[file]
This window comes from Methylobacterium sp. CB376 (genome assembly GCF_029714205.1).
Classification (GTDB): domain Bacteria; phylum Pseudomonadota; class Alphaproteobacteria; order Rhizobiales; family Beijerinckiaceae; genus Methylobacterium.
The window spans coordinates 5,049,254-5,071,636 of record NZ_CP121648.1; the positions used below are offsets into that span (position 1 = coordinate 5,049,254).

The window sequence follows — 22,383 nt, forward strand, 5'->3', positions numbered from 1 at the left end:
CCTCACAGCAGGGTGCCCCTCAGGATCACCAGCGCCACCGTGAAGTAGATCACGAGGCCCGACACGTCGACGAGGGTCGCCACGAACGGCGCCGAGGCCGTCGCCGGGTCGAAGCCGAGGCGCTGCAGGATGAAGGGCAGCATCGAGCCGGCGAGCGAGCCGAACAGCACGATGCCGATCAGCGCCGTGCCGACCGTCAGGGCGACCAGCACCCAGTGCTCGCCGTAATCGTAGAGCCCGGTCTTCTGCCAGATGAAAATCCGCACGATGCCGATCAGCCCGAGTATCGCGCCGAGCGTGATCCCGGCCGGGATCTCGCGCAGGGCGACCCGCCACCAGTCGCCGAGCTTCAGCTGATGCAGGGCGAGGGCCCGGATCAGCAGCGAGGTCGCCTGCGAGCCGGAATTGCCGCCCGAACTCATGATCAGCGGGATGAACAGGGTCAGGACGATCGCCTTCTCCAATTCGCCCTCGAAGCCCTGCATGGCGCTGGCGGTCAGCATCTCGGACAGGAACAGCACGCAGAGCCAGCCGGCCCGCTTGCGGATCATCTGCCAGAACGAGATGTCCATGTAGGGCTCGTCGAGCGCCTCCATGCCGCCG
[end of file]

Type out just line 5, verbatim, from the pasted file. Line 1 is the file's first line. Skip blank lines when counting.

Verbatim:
CCTCACAGCAGGGTGCCCCTCAGGATCACCAGCGCCACCGTGAAGTAGATCACGAGGCCCGACACGTCGACGAGGGTCGCCACGAACGGCGCCGAGGCCGTCGCCGGGTCGAAGCCGAGGCGCTGCAGGATGAAGGGCAGCATCGAGCCGGCGAGCGAGCCGAACAGCACGATGCCGATCAGCGCCGTGCCGACCGTCAGGGCGACCAGCACCCAGTGCTCGCCGTAATCGTAGAGCCCGGTCTTCTGCCAGATGAAAATCCGCACGATGCCGATCAGCCCGAGTATCGCGCCGAGCGTGATCCCGGCCGGGATCTCGCGCAGGGCGACCCGCCACCAGTCGCCGAGCTTCAGCTGATGCAGGGCGAGGGCCCGGATCAGCAGCGAGGTCGCCTGCGAGCCGGAATTGCCGCCCGAACTCATGATCAGCGGGATGAACAGGGTCAGGACGATCGCCTTCTCCAATTCGCCCTCGAAGCCCTGCATGGCGCTGGCGGTCAGCATCTCGGACAGGAACAGCACGCAGAGCCAGCCGGCCCGCTTGCGGATCATCTGCCAGAACGAGATGTCCATGTAGGGCTCGTCGAGCGCCTCCATGCCGCCG